Policy, not simply a new leader, the route to Liberal success

Justin Trudeau has decided to put his name in the hat to become the Liberals’ next hope at changing the party’s fortunes since being removed from power in 2006. The hope – by some – is that Trudeau’s name will give the party some name recognition for the next federal election (slated for 2015).

What Mr. Trudeau is doing is a commendable thing. It’s not an easy decision to attempt to reform and rebuild a party – to at least bring it back to opposition status – when you’re trying to raise a young family. Commentators to this point have focused on the question of whether or not a coronation would be a good thing for the Liberal party, on the merits (or not) of Justin Trudeau’s candidacy and on the inner circle of advisers who are now guiding him. What has been largely overlooked in the analysis has been what the Liberal brass refuses to do time in and time again – rebuild the party properly: with fair policy and being the party of inclusiveness.

The party has been trying to re-connect with Canadians for the last six years – if not longer – and things have not been going according to plan. They may have edged the party (internally speaking) into the 21st century but they haven’t fixed the foundational problem of why they have failed to regain the trust of Canadians: policy.

What does the Liberal Party of Canada stand for in 2012? No one really knows. The two most recent policy conferences have been disastrous – to say the least. For instance, the last one saw a “supporter” system approved whereby outsiders, alongside party members, can determine who the next Liberal leader would be. With this format, non-party members (e.g., Conservatives, New Democrats, etc.) have an opportunity to sabotage the process and leave party members wondering why they should join the party in the first place.

For the last little while, active and non-active Liberals have pondered where the Natural Governing Party and the “good ol’ days” of the 1960s and 70s have gone. Well, in short, it took a lot of work and dedication to get to that stage.

Before ‘Trudeaumania’ in the late 1960s there was Lester B. Pearson, an iconic Canadian prime minister. He lost the 1958 general election badly with the Conservatives winning a record 208 seats (Stephen Harper would only dream of that today) and the Liberals reduced to a mere 48 seats. What Pearson’s Liberals did next to rebuild the party and trust of Canadians should be noted and served as a memo for those active at all levels of today’s Liberal Party. They went across Canada to recruit a team of ambitious policy experts that would write proposals for a policy conference. What was crucial, following the ground-shifting Kingston conference of 1960 was that Pearson created a “national rally” (a reshuffling in order to sift through the proposals, adapt them, and turn them into a platform, which included proposals like the Canadian Pension Plan).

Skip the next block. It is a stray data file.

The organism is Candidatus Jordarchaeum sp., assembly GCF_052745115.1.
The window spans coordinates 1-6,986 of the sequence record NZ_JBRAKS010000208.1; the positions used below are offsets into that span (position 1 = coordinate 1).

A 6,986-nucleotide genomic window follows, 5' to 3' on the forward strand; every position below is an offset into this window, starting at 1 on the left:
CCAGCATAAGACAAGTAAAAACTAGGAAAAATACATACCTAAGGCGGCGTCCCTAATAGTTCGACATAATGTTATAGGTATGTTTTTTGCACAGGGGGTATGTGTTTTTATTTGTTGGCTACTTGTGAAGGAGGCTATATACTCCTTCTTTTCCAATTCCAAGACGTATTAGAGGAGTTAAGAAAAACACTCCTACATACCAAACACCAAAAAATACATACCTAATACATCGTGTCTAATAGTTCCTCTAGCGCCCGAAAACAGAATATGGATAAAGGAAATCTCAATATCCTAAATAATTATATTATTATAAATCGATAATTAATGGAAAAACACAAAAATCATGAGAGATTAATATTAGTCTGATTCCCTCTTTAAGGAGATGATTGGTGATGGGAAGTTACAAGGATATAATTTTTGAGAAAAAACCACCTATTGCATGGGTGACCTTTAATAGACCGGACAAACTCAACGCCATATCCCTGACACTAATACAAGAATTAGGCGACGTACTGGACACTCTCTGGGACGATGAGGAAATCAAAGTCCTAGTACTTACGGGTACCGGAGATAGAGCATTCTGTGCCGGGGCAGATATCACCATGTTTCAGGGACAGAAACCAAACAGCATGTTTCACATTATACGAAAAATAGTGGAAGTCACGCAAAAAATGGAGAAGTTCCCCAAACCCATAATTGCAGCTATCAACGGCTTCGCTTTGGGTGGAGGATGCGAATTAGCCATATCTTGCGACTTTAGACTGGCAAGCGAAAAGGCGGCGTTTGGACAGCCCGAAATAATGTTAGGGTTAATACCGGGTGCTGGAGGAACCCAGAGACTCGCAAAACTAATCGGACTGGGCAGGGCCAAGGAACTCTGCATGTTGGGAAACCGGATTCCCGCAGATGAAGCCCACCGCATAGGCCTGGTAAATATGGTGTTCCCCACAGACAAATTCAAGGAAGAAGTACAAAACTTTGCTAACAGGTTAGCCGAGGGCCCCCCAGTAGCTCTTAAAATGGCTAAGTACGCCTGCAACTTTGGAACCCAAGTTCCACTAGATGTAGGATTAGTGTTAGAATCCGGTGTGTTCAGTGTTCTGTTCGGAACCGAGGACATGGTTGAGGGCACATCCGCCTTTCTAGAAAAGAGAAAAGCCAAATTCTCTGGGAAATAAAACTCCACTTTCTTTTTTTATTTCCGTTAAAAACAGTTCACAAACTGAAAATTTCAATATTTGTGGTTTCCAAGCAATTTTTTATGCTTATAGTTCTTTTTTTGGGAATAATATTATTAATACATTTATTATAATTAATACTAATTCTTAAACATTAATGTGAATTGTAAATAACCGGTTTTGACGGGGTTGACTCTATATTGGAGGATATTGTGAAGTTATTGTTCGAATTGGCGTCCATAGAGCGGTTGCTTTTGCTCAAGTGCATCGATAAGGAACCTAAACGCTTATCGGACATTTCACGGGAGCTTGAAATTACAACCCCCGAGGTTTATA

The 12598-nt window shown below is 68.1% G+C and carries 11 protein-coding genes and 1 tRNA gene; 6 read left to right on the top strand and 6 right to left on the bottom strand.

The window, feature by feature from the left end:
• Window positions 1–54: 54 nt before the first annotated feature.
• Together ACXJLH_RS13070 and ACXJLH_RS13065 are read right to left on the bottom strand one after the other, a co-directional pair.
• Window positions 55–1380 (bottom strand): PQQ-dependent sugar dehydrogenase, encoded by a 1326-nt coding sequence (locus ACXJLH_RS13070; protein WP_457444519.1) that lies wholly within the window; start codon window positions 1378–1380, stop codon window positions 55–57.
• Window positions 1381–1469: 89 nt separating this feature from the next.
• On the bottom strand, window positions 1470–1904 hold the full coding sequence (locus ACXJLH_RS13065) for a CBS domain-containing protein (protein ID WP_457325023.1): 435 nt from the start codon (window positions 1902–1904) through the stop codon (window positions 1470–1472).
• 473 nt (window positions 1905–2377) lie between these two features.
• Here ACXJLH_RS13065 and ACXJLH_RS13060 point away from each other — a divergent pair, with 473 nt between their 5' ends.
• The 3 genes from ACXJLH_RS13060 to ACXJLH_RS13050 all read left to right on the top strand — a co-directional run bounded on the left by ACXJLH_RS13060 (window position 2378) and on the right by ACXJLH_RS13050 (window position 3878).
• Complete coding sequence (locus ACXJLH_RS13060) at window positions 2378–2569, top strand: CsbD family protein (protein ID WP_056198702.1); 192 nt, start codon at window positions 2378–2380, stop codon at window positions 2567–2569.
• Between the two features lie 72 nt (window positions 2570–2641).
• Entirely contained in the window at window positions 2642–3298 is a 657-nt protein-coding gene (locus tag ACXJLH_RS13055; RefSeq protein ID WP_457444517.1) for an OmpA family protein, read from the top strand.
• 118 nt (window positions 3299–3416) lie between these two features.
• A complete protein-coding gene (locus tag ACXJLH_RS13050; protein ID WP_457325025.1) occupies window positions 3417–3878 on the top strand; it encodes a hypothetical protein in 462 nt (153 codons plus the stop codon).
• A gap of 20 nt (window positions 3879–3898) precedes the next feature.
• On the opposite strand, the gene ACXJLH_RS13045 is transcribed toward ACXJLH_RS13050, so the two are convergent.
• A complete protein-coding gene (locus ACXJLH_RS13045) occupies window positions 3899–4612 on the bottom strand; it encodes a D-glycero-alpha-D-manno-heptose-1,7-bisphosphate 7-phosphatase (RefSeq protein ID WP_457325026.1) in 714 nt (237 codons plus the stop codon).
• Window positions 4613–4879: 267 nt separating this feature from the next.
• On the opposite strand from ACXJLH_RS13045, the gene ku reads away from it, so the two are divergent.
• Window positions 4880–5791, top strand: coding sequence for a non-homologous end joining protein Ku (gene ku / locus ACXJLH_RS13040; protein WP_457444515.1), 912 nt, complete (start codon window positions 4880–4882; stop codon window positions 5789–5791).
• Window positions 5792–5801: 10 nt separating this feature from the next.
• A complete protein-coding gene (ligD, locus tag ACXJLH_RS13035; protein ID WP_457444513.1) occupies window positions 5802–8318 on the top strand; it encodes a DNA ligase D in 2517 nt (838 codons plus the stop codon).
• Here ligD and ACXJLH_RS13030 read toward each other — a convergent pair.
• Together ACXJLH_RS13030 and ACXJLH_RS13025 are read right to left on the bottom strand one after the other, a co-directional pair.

Those policy whizzes later ran as candidates in subsequent elections and many became MPs, ministers, and even prime ministers (i.e., John Turner). The Kingston conference was able to address the challenges of that era’s recession and attempt to turn it around. It took the Liberals three elections (two under Pearson and one under Trudeau – 10 years) to regain the trust of the majority of Canadians under new leadership of the bright, young, and talented Pierre Trudeau.

Whether it is Justin Trudeau or someone else who becomes the next leader of the Liberal Party of Canada, the new leader would be well advised to look at the 1960 Kingston conference (studying both the conference and the time period well) if they want to do things properly. The tools and people needed for the job today already exist; they just need to be employed properly and the process and people need to be treated with respect. It’s great to have a leader that knows how to grab the headlines but a leader with substance can provide the credibility necessary to prove to voters that the party is ready to form a government. The only way to do that is to patiently take the long path to sound, consistent and visionary policy development. In Canada, governments typically change when voters opt to send incumbent governments packing but the only way to be positioned to take advantage of that possibility is to amply demonstrate that one possesses the substance and the competence to be deemed a government-in-waiting.

Foreign Policy Expert